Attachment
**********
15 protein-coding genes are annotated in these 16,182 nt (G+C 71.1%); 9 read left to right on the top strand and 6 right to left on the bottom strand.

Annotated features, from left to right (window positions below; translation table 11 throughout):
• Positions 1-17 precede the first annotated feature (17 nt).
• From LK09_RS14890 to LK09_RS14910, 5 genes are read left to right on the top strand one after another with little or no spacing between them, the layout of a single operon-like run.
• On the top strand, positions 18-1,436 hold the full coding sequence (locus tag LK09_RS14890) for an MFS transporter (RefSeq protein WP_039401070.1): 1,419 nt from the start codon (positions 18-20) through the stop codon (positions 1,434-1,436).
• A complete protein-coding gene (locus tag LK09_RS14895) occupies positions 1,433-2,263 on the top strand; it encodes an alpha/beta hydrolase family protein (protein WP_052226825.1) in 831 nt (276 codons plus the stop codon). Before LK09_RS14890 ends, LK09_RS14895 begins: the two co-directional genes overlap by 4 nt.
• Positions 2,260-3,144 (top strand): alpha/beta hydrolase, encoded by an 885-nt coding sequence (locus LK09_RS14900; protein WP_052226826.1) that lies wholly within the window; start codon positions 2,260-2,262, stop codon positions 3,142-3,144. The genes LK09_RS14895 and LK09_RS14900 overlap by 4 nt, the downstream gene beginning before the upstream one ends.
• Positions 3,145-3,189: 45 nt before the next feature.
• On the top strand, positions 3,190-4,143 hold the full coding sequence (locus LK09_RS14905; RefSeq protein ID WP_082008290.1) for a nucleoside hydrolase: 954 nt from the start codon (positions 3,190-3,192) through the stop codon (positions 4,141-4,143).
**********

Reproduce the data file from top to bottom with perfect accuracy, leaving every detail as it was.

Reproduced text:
15 protein-coding genes are annotated in these 16,182 nt (G+C 71.1%); 9 read left to right on the top strand and 6 right to left on the bottom strand.

Annotated features, from left to right (window positions below; translation table 11 throughout):
• Positions 1-17 precede the first annotated feature (17 nt).
• From LK09_RS14890 to LK09_RS14910, 5 genes are read left to right on the top strand one after another with little or no spacing between them, the layout of a single operon-like run.
• On the top strand, positions 18-1,436 hold the full coding sequence (locus tag LK09_RS14890) for an MFS transporter (RefSeq protein WP_039401070.1): 1,419 nt from the start codon (positions 18-20) through the stop codon (positions 1,434-1,436).
• A complete protein-coding gene (locus tag LK09_RS14895) occupies positions 1,433-2,263 on the top strand; it encodes an alpha/beta hydrolase family protein (protein WP_052226825.1) in 831 nt (276 codons plus the stop codon). Before LK09_RS14890 ends, LK09_RS14895 begins: the two co-directional genes overlap by 4 nt.
• Positions 2,260-3,144 (top strand): alpha/beta hydrolase, encoded by an 885-nt coding sequence (locus LK09_RS14900; protein WP_052226826.1) that lies wholly within the window; start codon positions 2,260-2,262, stop codon positions 3,142-3,144. The genes LK09_RS14895 and LK09_RS14900 overlap by 4 nt, the downstream gene beginning before the upstream one ends.
• Positions 3,145-3,189: 45 nt before the next feature.
• On the top strand, positions 3,190-4,143 hold the full coding sequence (locus LK09_RS14905; RefSeq protein ID WP_082008290.1) for a nucleoside hydrolase: 954 nt from the start codon (positions 3,190-3,192) through the stop codon (positions 4,141-4,143).